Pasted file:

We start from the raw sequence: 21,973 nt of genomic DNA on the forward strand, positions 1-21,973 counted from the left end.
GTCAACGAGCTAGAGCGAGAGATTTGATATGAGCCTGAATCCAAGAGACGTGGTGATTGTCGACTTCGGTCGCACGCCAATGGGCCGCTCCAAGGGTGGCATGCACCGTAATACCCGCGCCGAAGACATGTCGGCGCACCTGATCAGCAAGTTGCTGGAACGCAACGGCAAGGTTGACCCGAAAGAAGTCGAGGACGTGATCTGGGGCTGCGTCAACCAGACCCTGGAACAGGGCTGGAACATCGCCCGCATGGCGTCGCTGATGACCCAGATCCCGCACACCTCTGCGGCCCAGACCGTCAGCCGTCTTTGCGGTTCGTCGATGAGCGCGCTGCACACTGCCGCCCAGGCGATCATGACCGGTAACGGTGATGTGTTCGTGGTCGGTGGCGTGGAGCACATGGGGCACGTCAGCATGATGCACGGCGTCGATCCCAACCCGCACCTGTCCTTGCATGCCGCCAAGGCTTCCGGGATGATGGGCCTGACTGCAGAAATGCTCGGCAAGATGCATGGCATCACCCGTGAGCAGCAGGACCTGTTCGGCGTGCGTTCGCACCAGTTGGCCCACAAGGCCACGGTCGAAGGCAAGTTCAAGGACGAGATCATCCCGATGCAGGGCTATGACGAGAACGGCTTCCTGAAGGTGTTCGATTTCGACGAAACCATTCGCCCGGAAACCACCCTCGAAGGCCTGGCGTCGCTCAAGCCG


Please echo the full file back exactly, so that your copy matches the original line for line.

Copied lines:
We start from the raw sequence: 21,973 nt of genomic DNA on the forward strand, positions 1-21,973 counted from the left end.
GTCAACGAGCTAGAGCGAGAGATTTGATATGAGCCTGAATCCAAGAGACGTGGTGATTGTCGACTTCGGTCGCACGCCAATGGGCCGCTCCAAGGGTGGCATGCACCGTAATACCCGCGCCGAAGACATGTCGGCGCACCTGATCAGCAAGTTGCTGGAACGCAACGGCAAGGTTGACCCGAAAGAAGTCGAGGACGTGATCTGGGGCTGCGTCAACCAGACCCTGGAACAGGGCTGGAACATCGCCCGCATGGCGTCGCTGATGACCCAGATCCCGCACACCTCTGCGGCCCAGACCGTCAGCCGTCTTTGCGGTTCGTCGATGAGCGCGCTGCACACTGCCGCCCAGGCGATCATGACCGGTAACGGTGATGTGTTCGTGGTCGGTGGCGTGGAGCACATGGGGCACGTCAGCATGATGCACGGCGTCGATCCCAACCCGCACCTGTCCTTGCATGCCGCCAAGGCTTCCGGGATGATGGGCCTGACTGCAGAAATGCTCGGCAAGATGCATGGCATCACCCGTGAGCAGCAGGACCTGTTCGGCGTGCGTTCGCACCAGTTGGCCCACAAGGCCACGGTCGAAGGCAAGTTCAAGGACGAGATCATCCCGATGCAGGGCTATGACGAGAACGGCTTCCTGAAGGTGTTCGATTTCGACGAAACCATTCGCCCGGAAACCACCCTCGAAGGCCTGGCGTCGCTCAAGCCG